8. I have chicken legs. What’s the best way to build my calves?
The same way Arnold built his: isolation. Before he was Mr Olympia, Schwarzenegger cut the legs off his sweat pants and targeted his skinny calves until they looked as buff as his upper body. In your case, skip the scissors and just do standing and seated calf raises as a slow, controlled tempo. “Most guys blow through sets and move too quickly to improve the soleus and gastrocnemius, the two muscles that make your calves look meaty,” says strength and conditioning coach Mike Robertson. “Slowing the exercise minimizes contributions from other muscles and places stress on the muscles in your calves.” Aim for two sets of 20 reps of both seated and standing calf raises three times a week. Take two seconds to raise the weight and two seconds to lower it, and hold the bottom position for two seconds.
9. What’s the best way to avoid hamstring injuries?
Strengthen the muscles. If you’re like most men, you emphasize leg exercises that build your quads, says certified strength and condition coach Bill Hartman. “This can cause an imbalance that puts your hamstrings at risk when you accelerate and decelerate rapidly.” He recommends the stability-ball hip raise and leg curl. It’s better than a hamstring curl on a machine because it trains your leg muscles in a more functional way, and also activates your lower back and core muscles.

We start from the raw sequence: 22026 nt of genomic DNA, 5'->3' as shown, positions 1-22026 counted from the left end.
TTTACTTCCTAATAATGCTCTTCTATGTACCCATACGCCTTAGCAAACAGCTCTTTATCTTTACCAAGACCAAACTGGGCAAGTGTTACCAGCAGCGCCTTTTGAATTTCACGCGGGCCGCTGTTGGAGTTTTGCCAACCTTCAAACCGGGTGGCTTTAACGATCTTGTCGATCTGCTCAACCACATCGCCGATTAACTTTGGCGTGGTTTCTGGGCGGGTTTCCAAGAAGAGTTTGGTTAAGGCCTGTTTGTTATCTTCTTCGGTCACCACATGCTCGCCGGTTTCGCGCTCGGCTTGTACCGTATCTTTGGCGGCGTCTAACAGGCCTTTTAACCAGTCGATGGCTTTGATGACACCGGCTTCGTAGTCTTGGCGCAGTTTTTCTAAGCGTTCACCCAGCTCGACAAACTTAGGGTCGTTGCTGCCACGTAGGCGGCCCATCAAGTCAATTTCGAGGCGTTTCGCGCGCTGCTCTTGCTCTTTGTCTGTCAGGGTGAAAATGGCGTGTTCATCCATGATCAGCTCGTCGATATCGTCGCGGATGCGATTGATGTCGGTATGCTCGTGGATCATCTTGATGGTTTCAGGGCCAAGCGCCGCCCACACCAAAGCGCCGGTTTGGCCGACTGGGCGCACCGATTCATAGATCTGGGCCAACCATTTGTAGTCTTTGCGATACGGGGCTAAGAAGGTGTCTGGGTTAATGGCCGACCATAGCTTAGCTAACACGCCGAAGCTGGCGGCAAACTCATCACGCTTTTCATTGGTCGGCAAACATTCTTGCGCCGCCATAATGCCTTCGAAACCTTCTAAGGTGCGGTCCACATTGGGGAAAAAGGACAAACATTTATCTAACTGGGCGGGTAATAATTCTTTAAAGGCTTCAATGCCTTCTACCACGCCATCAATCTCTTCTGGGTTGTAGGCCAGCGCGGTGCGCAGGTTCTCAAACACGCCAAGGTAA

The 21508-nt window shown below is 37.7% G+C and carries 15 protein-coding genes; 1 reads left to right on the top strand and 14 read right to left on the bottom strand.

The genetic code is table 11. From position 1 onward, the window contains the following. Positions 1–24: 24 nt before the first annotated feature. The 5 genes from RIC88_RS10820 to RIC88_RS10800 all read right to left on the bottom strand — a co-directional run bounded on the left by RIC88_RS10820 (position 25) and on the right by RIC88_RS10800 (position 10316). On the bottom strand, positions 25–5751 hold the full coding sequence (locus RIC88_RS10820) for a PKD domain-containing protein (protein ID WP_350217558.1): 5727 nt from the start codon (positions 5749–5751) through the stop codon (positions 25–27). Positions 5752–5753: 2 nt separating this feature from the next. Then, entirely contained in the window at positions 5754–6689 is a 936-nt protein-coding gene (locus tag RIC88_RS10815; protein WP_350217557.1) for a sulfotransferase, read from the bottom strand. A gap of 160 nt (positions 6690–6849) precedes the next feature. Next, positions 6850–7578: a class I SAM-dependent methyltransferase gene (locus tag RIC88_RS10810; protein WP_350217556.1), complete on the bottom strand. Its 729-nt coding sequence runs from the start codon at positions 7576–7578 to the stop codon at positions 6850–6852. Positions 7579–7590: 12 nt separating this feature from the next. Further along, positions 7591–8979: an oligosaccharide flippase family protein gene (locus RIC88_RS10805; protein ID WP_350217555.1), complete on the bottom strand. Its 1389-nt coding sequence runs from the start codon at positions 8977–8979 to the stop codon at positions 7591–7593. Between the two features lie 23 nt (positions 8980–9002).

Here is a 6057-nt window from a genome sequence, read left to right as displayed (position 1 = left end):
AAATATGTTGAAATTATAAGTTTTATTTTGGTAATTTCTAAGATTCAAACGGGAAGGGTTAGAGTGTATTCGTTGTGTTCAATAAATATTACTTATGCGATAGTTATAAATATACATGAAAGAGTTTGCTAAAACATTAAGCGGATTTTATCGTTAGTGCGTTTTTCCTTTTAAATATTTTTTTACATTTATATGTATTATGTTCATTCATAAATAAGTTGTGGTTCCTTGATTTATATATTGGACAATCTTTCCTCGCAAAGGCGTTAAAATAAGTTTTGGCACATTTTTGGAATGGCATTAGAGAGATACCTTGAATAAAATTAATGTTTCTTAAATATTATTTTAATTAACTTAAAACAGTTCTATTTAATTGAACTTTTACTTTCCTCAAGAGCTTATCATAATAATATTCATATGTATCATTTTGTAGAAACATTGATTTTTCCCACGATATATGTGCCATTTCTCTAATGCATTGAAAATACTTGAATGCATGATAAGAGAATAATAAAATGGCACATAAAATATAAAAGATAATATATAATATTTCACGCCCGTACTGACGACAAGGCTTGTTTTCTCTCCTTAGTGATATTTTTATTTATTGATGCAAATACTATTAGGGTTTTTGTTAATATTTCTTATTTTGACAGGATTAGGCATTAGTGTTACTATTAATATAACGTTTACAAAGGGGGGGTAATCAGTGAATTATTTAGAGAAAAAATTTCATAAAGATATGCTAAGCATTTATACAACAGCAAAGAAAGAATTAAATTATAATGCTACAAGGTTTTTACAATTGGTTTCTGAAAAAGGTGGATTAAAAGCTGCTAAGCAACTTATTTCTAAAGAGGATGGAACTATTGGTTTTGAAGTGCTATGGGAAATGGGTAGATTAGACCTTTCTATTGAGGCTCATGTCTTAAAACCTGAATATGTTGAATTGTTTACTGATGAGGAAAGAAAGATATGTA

Lie face up on the floor and place your calves on a stability ball. Push your hips up so your body forms a straight line from your shoulders to your knees. Without pausing, pull your heels towards you and roil the ball as close as possible to your butt. Pause for two seconds, and reverse the move until your body is in a straight line. Then lower your hips to the floor. Do two sets of 10 reps, three times a week.